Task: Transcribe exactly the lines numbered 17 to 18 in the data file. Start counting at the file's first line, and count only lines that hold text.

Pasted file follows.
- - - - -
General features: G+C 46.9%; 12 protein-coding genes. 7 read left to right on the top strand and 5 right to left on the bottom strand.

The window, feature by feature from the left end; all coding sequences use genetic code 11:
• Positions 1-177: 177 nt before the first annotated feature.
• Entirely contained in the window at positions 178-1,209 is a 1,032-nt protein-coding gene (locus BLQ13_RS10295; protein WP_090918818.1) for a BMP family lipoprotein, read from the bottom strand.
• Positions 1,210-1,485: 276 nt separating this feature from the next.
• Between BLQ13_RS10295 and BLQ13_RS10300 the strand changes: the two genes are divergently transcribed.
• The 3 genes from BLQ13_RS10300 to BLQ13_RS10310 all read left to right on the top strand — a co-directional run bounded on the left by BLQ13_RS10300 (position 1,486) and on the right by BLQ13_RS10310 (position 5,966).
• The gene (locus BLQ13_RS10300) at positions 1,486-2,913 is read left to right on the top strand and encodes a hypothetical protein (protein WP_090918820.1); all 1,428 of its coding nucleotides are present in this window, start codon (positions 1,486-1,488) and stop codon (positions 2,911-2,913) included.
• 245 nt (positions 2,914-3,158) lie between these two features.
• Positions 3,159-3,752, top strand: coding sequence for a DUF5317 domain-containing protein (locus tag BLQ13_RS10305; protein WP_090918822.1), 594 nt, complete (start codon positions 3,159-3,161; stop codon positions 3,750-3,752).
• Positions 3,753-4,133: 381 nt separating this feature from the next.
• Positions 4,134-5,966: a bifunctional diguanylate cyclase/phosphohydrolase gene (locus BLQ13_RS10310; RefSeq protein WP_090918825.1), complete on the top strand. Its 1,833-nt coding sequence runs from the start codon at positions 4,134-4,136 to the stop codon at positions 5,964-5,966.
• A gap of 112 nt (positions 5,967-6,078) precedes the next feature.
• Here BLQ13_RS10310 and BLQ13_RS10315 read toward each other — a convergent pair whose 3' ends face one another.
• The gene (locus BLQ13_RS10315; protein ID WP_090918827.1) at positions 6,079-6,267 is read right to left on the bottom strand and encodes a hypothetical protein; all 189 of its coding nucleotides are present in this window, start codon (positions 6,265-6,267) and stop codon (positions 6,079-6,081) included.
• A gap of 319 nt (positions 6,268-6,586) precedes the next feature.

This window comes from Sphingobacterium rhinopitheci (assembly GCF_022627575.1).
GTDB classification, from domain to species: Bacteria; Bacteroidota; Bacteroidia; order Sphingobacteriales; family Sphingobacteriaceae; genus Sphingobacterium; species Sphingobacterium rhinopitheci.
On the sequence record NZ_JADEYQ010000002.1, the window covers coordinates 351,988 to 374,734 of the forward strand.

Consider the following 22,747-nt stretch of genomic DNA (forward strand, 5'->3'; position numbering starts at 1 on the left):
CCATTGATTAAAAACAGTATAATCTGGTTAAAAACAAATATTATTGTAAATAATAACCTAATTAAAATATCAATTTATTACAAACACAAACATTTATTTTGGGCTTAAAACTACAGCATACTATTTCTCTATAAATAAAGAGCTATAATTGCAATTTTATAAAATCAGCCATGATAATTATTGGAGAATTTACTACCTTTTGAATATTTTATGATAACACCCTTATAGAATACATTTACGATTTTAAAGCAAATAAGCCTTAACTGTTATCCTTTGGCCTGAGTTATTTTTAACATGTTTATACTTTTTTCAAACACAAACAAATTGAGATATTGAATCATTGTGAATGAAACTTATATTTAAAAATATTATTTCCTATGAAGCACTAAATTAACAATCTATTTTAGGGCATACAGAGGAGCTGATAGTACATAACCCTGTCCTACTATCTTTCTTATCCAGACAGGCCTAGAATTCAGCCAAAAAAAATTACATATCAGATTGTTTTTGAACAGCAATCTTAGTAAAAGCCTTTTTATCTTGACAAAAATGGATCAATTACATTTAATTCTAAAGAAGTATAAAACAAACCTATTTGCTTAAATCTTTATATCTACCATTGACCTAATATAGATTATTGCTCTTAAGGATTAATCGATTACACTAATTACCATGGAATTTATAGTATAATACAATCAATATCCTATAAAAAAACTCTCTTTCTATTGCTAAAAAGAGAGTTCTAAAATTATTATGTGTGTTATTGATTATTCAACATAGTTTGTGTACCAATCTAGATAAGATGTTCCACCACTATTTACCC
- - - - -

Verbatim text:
This window comes from Sphingobacterium rhinopitheci (assembly GCF_022627575.1).
GTDB classification, from domain to species: Bacteria; Bacteroidota; Bacteroidia; order Sphingobacteriales; family Sphingobacteriaceae; genus Sphingobacterium; species Sphingobacterium rhinopitheci.